World leaders engaged in backroom talks, too, including French President Francois Hollande and Iraqi leader Haider Al-Abadi, who continued to press international supporters for more arms, ammunition and airstrikes for his country’s fight against the Islamic State. Most executives said that coming to Davos, even at the higher price, was less costly than flying to meet far-flung clients, who instead come to Switzerland for an intense few days of meetings.

This is the kind of clear business message that resonates with the Davos crowd, and one that’s not always apparent amidst the platitudes in the forum’s public sessions. But will anything come of it, or is women’s equality just the latest Davos fad, to be displaced next year by another equally worthy and intractable cause?

Several leaders including Malaysia’s Prime Minister Najib Razak and King Abdullah II of Jordan had to leave early to attend the funeral of the Saudi king. President Obama, who was not here, confirmed that he, too, would travel to Saudi Arabia on Tuesday to pay his respects to the family of King Abdullah. Instead, they schedule back-to-back meetings with customers, suppliers and media at the surrounding hotels during the day, and host and attend corporate dinners and receptions by night. I’ve now got a group of people around me who are also all-in on this—we watch what they’re doing and they see what we’re doing.” Those initial connections were made in the Alps. “That’s why Davos matters,” he says.

Off the record, a few executives — including ones at lower corporate membership levels — said they had not yet decided whether to resubscribe, or were keeping the decision under review. Among concerns voiced privately were that the “fringe” events run by companies in hotels, restaurants and offices around the main congress centre threaten to overwhelm the main event.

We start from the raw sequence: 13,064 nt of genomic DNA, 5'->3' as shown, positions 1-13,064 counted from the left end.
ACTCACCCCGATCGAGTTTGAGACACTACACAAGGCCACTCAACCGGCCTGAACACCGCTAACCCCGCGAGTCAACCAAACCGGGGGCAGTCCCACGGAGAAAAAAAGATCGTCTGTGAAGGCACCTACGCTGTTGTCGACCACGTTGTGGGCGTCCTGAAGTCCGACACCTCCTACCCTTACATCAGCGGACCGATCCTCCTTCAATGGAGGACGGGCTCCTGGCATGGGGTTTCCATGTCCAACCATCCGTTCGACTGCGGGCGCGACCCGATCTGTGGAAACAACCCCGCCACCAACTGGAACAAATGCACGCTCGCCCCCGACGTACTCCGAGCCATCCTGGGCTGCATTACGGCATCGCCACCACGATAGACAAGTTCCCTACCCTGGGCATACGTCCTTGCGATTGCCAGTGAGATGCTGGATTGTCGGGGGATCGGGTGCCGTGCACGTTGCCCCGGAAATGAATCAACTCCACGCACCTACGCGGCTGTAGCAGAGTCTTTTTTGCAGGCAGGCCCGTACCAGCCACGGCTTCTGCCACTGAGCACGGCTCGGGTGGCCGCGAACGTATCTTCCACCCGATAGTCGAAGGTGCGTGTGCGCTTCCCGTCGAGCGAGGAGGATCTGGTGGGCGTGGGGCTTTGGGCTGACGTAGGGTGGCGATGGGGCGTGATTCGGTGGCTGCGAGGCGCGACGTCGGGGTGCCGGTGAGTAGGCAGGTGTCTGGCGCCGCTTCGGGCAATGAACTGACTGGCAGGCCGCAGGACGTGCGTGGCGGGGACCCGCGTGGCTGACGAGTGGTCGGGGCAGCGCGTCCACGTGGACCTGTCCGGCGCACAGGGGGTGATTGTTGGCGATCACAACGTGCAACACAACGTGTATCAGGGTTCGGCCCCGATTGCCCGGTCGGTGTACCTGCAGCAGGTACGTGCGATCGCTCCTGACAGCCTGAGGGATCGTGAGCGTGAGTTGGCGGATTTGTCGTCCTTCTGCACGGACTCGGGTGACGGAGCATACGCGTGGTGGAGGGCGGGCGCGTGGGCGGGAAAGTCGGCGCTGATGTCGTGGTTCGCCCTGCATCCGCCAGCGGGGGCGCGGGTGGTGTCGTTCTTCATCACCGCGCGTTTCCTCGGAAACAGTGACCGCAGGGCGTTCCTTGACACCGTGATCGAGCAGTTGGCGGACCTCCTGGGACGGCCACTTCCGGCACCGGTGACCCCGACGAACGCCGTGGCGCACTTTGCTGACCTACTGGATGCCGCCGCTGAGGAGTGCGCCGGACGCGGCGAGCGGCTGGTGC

With a Swiss franc that’s now around 30 percent stronger against the euro than it used to be, there’s a real concern that these tourists won’t be flocking anywhere near Switzerland, let alone the town of Davos. The forum also told strategic partners in October that “the average Editorial Marketing Value” of the 2014 summit — in other words, the news generated by the many journalists attending Davos — was alone worth $440,000.

In another attempt at accelerating gender parity, a female protester disrobed on Davos’ main strip while shouting, “Women need change.” During a panel Saturday, panelists including Melinda Gates and Rwandan President Paul Kagame urged more action on the topic. Among the many financial services companies attending, executives said they still thought it was the most cost-effective way to meet clients, regulators, and peers. But then — a bit like the legend that when the ravens leave the Tower of London, the UK will fall — if the bankers quit Davos, Mr Schwab’s empire really will be doomed. The retailers are now all anxiously waiting on whether the hotel rooms will stay full during the year and for next season, with the summer traditionally being a quieter period for tourists.

At the check-in desk at the Hotel Europe Davos, in the center of town, there was no talk of cutting prices and with the policy announcement by the Swiss National Bank only last week, it’s still too early to tell whether the holiday goers have been put off. In the local supermarket the mood was very different, selling mainly Swiss food and drink, prices had not gone up or down and were unlikely to anytime soon, according to staff at the Coop. And with a slew of supermarkets in the town – including the German discount supermarket Aldi, it looks like the grocery industry used to fighting tough battles.